You do, sometimes you learn things you really wish you didn’t know, and other times they ask questions that you have to go and do some research to make sure you know what you’re talking about. Kids especially, I mean I’m learning more about technology from my students, I’m descent with technology for an old dude, but kids grew up with technology, and I rely on students to help me when I need help.
Were there any obstacles preventing you from becoming teacher?
Yeah, when you go back to school to become a teacher, you either have to go at night and that’s difficult when you have a full time job, or you have to quit your job and you have to have some money saved up, so absolutely. Obviously when you get older it’s not as easy to learn, so there’s; family commitment, work commitment-excreta.
Is there any advice you would give to a student who wants to become a teacher.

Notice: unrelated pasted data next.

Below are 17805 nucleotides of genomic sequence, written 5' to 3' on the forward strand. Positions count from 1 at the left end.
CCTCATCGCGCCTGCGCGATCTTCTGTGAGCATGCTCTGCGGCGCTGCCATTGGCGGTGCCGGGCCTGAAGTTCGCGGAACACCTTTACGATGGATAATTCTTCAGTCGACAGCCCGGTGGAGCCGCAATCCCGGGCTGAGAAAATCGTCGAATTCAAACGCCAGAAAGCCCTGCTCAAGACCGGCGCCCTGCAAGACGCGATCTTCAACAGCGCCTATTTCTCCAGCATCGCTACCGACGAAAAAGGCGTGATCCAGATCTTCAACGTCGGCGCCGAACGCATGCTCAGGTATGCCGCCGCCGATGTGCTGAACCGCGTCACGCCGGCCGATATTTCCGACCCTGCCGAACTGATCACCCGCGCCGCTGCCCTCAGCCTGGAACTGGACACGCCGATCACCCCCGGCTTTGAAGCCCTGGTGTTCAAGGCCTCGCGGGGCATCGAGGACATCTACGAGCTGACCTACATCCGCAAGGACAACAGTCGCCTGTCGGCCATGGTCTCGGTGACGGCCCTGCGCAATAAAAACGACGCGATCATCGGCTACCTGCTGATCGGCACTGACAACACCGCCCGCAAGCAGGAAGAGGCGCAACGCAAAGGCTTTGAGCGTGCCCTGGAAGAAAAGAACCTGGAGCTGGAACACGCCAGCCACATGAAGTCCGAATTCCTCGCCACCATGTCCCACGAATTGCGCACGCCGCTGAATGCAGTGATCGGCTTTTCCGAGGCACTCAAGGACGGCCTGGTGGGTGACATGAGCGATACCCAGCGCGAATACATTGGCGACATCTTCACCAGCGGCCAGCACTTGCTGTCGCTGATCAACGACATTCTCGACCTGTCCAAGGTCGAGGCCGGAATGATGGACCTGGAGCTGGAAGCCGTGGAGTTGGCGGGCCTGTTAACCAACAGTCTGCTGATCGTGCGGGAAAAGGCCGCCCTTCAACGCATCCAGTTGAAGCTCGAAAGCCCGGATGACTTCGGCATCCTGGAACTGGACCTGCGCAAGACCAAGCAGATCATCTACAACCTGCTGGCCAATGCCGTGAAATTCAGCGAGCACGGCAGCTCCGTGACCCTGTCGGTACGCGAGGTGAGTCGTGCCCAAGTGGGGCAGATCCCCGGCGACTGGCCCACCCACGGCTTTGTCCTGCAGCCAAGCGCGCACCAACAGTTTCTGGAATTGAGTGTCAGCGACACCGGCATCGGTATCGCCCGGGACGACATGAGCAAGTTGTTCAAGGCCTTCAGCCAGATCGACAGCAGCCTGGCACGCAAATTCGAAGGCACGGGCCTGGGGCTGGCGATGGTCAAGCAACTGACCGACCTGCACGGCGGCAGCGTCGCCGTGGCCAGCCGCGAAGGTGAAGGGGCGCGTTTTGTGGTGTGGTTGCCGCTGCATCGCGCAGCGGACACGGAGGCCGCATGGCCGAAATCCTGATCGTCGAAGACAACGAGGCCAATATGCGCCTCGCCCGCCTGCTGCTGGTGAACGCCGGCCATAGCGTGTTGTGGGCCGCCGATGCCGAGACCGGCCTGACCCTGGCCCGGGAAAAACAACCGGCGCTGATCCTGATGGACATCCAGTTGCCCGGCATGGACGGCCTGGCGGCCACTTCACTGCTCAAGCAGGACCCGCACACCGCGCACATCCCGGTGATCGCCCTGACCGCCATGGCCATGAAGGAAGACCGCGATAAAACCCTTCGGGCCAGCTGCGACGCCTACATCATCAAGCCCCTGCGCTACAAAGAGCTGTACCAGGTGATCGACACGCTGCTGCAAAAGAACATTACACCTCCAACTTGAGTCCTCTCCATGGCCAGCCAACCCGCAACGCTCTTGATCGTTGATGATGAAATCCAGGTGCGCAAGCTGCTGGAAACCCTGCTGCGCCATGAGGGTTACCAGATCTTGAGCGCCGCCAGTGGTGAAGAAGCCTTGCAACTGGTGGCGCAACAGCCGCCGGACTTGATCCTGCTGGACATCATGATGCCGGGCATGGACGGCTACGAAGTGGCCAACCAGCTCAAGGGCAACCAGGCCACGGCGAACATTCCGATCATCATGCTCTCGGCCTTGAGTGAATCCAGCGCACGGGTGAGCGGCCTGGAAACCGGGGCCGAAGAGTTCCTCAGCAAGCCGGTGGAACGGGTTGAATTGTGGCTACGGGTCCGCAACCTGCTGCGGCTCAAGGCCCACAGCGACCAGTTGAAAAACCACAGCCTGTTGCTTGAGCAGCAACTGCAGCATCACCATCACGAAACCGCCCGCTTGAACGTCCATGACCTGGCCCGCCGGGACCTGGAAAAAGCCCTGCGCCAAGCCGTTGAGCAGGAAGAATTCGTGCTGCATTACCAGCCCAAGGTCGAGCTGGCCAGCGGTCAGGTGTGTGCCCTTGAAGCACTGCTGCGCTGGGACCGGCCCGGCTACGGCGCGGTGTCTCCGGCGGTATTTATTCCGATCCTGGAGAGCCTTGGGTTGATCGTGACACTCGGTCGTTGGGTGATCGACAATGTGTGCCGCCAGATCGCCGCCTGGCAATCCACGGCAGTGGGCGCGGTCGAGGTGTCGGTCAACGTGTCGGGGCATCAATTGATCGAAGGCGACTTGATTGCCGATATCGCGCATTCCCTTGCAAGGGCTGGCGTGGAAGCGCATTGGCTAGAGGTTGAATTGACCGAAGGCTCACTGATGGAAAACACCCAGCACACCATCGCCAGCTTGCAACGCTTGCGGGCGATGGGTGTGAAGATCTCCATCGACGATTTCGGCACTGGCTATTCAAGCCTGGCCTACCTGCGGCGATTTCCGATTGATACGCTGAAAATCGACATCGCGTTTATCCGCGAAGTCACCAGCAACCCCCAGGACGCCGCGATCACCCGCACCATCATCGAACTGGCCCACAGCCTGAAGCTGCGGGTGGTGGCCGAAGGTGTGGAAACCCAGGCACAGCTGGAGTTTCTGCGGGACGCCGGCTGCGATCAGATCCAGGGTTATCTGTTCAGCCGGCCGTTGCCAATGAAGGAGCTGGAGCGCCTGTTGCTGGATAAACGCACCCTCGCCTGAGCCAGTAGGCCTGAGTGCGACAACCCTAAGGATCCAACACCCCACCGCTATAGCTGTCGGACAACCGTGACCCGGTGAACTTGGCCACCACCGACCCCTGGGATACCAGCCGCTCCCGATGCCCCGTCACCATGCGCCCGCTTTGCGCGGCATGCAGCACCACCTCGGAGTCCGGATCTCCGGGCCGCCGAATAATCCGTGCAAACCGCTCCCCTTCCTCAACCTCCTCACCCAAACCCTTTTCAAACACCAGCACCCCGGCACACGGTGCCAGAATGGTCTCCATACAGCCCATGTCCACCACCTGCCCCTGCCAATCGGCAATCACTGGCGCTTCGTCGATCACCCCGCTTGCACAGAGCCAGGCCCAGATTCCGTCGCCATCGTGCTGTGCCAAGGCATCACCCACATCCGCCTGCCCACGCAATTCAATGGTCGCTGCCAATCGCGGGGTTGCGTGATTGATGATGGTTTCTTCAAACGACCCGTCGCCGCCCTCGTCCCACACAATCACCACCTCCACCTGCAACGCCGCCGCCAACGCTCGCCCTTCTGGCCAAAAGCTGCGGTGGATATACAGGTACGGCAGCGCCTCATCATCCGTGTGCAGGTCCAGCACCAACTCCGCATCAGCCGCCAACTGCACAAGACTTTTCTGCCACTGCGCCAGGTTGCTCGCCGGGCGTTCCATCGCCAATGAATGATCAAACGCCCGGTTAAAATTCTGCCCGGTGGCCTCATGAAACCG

Pursue it. I’ve never been happier since I quit the business world, as I call the real world, and became an educator. You have to have a passion for it though, if you don’t have a passion, it’s just a job, and if it’s just a job might as well go somewhere where you’ll make more money. It takes a few years to figure out the discipline, because that’s the biggest thing for new teachers is figuring out the discipline you have the knowledge, you have the pedagogy, but the bottom line is saying what you know and what you love with students getting them to be enthusiastic, some never do, some the light never comes on, but there is always a student or two that were struggling and you suddenly see a light come on in their head, they realize they need this and you’ve been of help to them, and it’s all worth it, it’s all worth it.